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How analysts sniffed options scam

Stock exchange analysts routinely pore over audit trails after major news events, even if their computers have not alerted them to possible insider trading. Last July, options-watchers at the Philadelphia Stock Exchange were reviewing trading in Colt Industries before an announced recapitalization. They spotted buyers placing big option bets on Colt the week before the plan came out.

But the buyers were not scattered around the country. They all came from brokerage firms in Brooklyn, N.Y. The Philadelphia exchange contacted the brokerages and got the names of the customers buying Colt options and their trading records.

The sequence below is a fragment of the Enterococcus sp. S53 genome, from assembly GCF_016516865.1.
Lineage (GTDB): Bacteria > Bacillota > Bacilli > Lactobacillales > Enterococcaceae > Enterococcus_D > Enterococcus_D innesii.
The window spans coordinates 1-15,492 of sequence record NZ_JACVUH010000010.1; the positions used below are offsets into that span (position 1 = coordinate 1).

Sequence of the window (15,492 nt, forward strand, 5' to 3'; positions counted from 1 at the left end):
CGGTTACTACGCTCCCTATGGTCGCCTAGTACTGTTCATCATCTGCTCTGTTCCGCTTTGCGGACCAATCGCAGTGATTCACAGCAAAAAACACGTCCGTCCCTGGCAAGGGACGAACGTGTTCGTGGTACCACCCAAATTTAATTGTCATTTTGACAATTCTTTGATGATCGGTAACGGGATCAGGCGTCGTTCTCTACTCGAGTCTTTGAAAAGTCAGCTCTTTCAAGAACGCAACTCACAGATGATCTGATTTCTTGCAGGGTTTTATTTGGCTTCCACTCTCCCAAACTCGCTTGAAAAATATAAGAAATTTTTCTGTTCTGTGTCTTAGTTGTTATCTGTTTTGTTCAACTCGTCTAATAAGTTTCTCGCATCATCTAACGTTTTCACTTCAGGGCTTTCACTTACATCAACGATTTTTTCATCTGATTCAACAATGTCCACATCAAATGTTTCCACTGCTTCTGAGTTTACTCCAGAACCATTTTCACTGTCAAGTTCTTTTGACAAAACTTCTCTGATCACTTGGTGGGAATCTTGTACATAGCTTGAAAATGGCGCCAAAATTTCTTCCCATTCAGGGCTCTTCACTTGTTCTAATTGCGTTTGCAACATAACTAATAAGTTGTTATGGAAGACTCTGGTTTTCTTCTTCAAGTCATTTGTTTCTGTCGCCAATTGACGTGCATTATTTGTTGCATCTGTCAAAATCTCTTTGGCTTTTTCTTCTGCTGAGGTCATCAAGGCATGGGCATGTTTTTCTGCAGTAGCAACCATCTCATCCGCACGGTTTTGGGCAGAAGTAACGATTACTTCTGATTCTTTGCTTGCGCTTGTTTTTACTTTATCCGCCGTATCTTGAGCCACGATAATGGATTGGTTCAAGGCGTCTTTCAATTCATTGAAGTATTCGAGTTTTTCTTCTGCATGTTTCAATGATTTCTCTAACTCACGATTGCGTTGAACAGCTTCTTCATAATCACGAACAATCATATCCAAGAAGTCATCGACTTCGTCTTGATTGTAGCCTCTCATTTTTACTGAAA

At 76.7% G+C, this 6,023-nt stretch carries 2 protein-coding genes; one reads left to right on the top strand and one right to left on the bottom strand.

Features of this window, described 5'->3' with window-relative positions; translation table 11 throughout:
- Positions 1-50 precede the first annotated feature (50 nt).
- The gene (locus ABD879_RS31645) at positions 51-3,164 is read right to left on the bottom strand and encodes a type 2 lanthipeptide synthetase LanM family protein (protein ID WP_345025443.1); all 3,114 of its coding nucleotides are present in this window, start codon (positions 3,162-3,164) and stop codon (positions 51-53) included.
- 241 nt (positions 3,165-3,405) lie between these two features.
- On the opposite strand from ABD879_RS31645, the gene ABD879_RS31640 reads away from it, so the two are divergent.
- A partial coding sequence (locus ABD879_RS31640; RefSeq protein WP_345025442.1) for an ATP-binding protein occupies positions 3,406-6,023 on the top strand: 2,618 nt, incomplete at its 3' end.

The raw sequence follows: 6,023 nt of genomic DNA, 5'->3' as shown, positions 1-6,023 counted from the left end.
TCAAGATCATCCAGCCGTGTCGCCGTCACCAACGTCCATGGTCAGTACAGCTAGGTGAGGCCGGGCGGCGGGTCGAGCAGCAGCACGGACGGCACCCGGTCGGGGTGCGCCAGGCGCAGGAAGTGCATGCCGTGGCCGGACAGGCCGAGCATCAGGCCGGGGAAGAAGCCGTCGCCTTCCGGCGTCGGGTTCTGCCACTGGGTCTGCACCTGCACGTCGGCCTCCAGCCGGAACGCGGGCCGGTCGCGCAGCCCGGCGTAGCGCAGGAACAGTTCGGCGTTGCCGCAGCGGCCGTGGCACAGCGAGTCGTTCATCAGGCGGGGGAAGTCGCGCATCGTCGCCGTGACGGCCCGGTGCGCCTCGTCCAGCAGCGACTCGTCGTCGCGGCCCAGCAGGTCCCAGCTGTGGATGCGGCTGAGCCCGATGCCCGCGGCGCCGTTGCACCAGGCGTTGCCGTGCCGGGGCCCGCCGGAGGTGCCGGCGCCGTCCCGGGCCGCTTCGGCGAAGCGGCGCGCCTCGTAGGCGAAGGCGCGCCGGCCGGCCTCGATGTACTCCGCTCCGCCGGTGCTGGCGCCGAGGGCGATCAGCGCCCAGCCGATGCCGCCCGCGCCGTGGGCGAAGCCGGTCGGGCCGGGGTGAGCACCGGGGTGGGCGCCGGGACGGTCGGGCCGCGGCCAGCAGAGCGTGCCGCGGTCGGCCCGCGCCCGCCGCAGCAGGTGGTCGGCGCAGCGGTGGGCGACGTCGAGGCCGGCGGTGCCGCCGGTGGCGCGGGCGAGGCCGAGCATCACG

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``Those customers hadn't been active options traders in the past. And all from the same area - that seemed suspicious,'' recalls Richard Chase, executive vice-president of compliance at the exchange.

He gave the information to the Securities and Exchange Commission. Last month, the government filed insider-trading charges against Israel Grossman, a lawyer at the firm handling Colt's recapitalization plan, and six of his relatives and friends. The SEC alleges that in less than two weeks the group made $1.5 million on a $34,000 investment in options.

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